The Cowshed Boutique Bunkhouse, Isle of Skye
One of the new breed of boutique hostels, the Cowshed on the north-west coast of Skye looks out over the bay to the ferry terminal in Uig and offers spectacular sunsets and occasional views of the northern lights. The bunkrooms feature built-in bunks with tongue-and-groove walls, tartan privacy curtains, downy white linen-clad duvets and sheepskin rugs strewn across the floor. Alternatively, bed down in a stylishly kitted out wooden pod in the grounds – with adjoining dog pods. Communal areas are light and bright with apple green and cornflower blue sofas and a woodburner, plus open-plan kitchen and dining area with range cookers and banquettes. In spring and summer, take a boat trip for whale-, seal-and otter-spotting. Beer-lovers should note that the village of Uig is home to the Isle of Skye Brewing Company.
• Dorm beds from £18, pods from £60, skyecowshed.co.uk
Glen Nevis Youth Hostel, Fort William, Inverness-shire
This smart, wooden hostel at the foot of Ben Nevis reopened last summer after a £2.1m revamp. It had been a beacon for weary hill-walkers for nearly 80 years but was creaking with age when it closed for refurbishment in October 2017. Now, it has a sleek, contemporary design and features a colourful mural by local artist Nikki McGuigan of Little Book Transfers, along with bicycle bar stools, which are a nod to the network of mountain biking trails nearby. The open-plan living space has mountain views, Chesterfield sofas and a wood-burning stove. Bunk up in an eight-bed dorm or one of the private en suite rooms. There’s food on offer, too, such as cooked breakfast (£7.50), packed lunch (£6.50) and a self-catering kitchen – and the hostel has an alcohol licence. After hiking, nurse blisters on the outside decking – while downing a beer from local brewers Glen Spean Brewing Co.
• Dorm bed from £24.50, doubles from £55, hostellingscotland.org.uk
Old Bridge Inn Bunkhouse, Aviemore, the Highlands
Aviemore is the activity capital of the Cairngorms national park, a hub for hikers, mountain bikers, climbers and skiers. This bunkhouse is by the River Spey, away from the main drag and next door to the Old Bridge Inn, a gastropub with legendary live music sessions, a roaring fire, riverside tables and real ales. The bunkhouse has a retro-chic design with mismatched tables and benches, and there’s a mix of dorm and private en suite rooms. It’s also got green credentials: with energy efficient underfloor heating, multi-glaze windows and thermal insulation.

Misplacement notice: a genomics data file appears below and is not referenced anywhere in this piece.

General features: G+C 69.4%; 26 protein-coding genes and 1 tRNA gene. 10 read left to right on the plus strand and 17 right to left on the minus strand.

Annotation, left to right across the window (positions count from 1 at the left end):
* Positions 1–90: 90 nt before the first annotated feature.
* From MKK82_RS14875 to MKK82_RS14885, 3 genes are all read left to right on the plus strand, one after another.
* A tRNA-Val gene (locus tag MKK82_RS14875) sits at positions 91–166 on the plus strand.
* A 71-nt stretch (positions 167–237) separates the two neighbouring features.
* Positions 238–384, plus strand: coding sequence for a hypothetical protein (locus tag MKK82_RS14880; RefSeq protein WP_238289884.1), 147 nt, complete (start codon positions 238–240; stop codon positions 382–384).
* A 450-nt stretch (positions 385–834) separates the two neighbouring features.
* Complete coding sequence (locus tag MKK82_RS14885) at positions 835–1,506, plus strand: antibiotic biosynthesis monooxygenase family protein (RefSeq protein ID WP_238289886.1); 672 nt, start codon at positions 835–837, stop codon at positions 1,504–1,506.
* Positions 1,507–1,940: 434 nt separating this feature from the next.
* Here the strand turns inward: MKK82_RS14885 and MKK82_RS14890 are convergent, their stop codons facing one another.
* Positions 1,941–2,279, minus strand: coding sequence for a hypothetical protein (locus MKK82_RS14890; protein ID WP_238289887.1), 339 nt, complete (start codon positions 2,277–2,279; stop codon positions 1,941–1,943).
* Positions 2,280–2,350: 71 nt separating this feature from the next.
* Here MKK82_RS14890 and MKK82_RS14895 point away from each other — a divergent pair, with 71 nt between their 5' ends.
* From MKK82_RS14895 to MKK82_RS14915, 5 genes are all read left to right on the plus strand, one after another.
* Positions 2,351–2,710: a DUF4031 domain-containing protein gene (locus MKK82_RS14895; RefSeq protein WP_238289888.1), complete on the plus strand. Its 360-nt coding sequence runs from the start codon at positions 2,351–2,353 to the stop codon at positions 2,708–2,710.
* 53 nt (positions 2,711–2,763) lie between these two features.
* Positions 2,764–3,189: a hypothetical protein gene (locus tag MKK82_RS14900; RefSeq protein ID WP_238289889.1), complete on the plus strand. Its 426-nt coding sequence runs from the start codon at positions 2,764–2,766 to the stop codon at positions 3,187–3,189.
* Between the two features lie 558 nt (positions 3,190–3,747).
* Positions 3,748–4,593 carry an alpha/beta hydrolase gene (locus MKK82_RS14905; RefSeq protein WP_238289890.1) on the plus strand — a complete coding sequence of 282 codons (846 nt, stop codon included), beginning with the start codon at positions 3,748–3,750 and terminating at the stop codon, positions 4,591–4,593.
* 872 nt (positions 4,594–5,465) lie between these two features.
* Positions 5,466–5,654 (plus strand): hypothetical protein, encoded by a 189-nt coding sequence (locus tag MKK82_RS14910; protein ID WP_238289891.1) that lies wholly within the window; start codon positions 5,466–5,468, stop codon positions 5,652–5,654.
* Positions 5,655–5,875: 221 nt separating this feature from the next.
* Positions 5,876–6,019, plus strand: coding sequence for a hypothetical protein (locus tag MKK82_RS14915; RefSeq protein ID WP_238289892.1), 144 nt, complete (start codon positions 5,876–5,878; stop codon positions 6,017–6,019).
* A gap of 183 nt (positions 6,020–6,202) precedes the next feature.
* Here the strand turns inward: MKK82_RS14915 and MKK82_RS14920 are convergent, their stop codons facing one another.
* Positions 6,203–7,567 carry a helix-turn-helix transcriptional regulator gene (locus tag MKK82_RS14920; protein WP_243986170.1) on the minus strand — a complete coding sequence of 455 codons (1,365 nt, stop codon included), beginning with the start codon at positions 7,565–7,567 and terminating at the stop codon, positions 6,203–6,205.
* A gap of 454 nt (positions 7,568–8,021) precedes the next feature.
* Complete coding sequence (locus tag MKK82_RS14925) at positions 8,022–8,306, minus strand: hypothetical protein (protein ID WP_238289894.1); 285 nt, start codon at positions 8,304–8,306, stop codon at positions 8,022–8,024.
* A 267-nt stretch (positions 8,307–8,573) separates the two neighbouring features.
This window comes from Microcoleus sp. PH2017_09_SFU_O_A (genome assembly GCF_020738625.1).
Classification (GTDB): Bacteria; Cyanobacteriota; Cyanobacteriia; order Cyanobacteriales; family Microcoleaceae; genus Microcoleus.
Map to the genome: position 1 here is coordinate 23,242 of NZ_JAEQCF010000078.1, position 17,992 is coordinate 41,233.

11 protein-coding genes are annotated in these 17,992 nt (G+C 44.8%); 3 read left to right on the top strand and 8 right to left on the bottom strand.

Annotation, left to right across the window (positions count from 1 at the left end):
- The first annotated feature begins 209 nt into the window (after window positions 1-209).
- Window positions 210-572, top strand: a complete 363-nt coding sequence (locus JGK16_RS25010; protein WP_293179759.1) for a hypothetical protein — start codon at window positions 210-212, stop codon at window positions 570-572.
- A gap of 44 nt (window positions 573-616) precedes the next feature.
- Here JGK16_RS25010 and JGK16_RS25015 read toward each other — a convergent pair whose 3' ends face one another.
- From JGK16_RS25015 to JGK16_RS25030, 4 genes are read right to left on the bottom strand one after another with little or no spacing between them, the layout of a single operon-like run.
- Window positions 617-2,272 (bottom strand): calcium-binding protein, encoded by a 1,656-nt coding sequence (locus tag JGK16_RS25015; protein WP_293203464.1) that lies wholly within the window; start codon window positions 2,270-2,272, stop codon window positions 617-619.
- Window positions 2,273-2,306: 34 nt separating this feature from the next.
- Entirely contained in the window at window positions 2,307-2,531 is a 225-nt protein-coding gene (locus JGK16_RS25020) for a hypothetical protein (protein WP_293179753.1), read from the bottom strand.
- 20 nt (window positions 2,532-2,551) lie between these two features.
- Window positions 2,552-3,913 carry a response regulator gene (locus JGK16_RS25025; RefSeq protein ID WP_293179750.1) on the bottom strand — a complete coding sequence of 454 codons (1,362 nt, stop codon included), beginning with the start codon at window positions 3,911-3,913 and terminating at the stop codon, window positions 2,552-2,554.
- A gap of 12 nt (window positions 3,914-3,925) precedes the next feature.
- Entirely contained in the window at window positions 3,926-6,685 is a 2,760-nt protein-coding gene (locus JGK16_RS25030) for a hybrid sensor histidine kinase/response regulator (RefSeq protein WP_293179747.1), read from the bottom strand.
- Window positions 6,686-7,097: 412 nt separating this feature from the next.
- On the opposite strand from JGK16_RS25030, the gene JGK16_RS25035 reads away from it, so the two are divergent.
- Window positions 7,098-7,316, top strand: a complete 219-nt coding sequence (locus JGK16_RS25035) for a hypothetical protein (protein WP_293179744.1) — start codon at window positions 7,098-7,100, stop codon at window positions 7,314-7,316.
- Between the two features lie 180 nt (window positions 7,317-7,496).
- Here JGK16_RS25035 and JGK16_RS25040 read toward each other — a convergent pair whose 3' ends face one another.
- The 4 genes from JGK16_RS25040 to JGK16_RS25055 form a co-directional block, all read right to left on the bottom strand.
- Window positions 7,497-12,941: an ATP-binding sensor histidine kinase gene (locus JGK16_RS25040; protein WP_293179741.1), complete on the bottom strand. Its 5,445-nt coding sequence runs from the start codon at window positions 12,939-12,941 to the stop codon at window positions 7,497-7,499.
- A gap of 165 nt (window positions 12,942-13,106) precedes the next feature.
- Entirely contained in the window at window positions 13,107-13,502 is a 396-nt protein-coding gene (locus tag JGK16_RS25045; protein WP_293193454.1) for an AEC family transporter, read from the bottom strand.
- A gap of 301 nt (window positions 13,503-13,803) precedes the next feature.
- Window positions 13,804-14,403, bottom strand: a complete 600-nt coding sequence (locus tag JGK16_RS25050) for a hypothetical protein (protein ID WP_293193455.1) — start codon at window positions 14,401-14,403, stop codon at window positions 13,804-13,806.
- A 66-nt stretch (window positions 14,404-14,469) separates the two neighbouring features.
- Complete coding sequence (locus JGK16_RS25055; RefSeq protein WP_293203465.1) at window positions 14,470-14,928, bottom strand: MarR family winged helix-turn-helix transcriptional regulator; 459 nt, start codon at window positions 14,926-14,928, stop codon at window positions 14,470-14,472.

• Dorm bed £23, double from £55, family room from £75, aviemore-bunkhouse.com
Am Bothan Bunkhouse, Isle of Harris, Outer Hebrides
This jaunty red bunkhouse is a short backpacker-stagger from the ferry terminal in Leverburgh in the south of the Isle of Harris. Inside it’s equally cheery with a multi-coloured maritime theme – doors with portholes and thick knotted ropes – and warm Hebridean hospitality. Seafarers are also welcome to moor up for a hot shower and dram in front of the peat fire. This cosy, little independent hostel sleeps 18 (three rooms with four bunks, one with six) and has spectacular views over the Sound of Harris. From here you can hop on a ferry to North and South Uist and Skye or book a boat trip to remote St Kilda.
• Beds £25, ambothan.com
Lazy Crofter Bunkhouse, Durness, Sutherland
Robbie and Fiona Mackay have helped revolutionise the accommodation scene in the far north-west corner of Scotland with beds for all budgets: from a boutique B&B, Mackay’s in Durness, to eco-luxury self-catering Croft 103 and rustic-clapboard bolthole, the Cabin – and, at the other end of the spectrum, a cosy, purpose-built bunkhouse. The Lazy Crofter (pictured), close to golden sandy beaches, the local pub and village shop, sleeps 20 in a mix of dorms and double rooms. The wood-panelled living room is a warm, sociable space peppered with tartan armchairs, while the covered decking has wooden picnic tables and sea views.